Dan Bern

By Paul Moffett

Howard Stern and Dan Bern were both in town on Tax Day Eve, a Tuesday, normally a day when very few people go out.

Bern filled the back room at the Rudyard; Stern probably managed to draw a crowd as well. Both men are testaments to the endurance of taboos, even in a country awash in entertainers dedicated to finding taboos to violate in the pursuit of attention and money, a.k.a. fame and fortune.

Bern's audience, interestingly, was predominately boomer grayheads, which may say something about boomers or about the Rudyard or about Louisville. It certainly says that Bern plows some very familiar ground.

Dan Bern went acoustic at the Rudyard Kipling. Photo by Paul Moffett

With Stern, we know what we'll get: lots of scatology. Bern is less famous for his potty mouth because he gets airplay on public radio more than on commercial radio. His live schtick is an altogether different matter.

He suggested, for instance, that humans are just the illegitimate offspring of extraterrestrials with a taste for simian bestiality; that Kentuckians talk funny and are ignorant hicks; that public radio in Louisville is deficient because WFPK won't play his scatological material; that the telltale signs of the Devil are organization, mathematics, square buildings, accurate record keeping and computers and that the perfect couple is a woman with narcolepsy married to a necrophiliac. And corporations, of course. Curiously, Bern still thinks that multinationals are based on Wall Street.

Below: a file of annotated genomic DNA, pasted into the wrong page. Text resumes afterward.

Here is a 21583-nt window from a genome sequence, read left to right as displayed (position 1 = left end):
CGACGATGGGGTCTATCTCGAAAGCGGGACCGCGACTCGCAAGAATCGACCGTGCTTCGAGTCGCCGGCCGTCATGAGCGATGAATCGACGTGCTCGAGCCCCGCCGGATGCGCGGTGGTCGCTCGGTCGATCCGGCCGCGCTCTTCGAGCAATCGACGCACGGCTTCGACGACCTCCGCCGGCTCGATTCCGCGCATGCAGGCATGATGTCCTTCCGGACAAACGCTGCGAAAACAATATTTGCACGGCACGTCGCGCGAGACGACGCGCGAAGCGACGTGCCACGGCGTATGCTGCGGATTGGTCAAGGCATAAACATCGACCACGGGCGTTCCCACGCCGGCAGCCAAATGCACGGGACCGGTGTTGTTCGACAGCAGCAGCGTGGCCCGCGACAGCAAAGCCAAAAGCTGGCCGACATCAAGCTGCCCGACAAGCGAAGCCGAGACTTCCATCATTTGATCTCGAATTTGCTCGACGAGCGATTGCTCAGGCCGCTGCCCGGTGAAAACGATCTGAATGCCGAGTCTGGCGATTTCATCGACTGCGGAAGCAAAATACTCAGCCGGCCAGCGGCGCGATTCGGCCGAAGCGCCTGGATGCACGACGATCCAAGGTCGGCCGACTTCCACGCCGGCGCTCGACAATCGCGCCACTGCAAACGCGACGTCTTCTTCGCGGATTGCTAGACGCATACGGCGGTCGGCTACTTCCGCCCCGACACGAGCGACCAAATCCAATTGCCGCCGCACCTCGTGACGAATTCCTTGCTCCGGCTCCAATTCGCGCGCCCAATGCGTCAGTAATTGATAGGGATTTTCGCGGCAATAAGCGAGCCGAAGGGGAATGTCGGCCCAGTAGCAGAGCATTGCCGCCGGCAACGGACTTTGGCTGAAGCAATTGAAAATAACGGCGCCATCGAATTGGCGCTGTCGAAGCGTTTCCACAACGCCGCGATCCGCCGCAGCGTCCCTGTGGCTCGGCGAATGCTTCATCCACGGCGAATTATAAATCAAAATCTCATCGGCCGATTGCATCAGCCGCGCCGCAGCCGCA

He insisted that the audience sing along on the space alien / monkey sex song; after thanking promoter Marty Rosen, he slammed Jews in Kentucky. (The Jews in the audience laughed; at least the ones I knew. The Gentiles forced a chuckle or two.) For good measure and to show that he plays no favorites, Bern also suggested that his Yiddishe Papa talked funny.

The laughter in the room was often tinged with nervousness and occasionally he was greeted with silence, particularly when he slipped in the occasional racist reference. Think Fuzzy and Tiger here.

I suppose that if one had not lived through the last thirty years or so in America and were generally ignorant of the recent history of popular music (and comedy), Bern's material might seem a daring breath of fresh air. He certainly is a proponent of the "folk process," otherwise known as mining the past for tunes and ideas.

He does it well enough that his career is taking off. Soon he may face the dilemma of being a finger-pointer with an agent and management, video and record deals; and a need to diversify into stocks. He invited the audience to shoot him if he ever "sold out" to corporations.

He should probably check into the price of bullet-proof vests.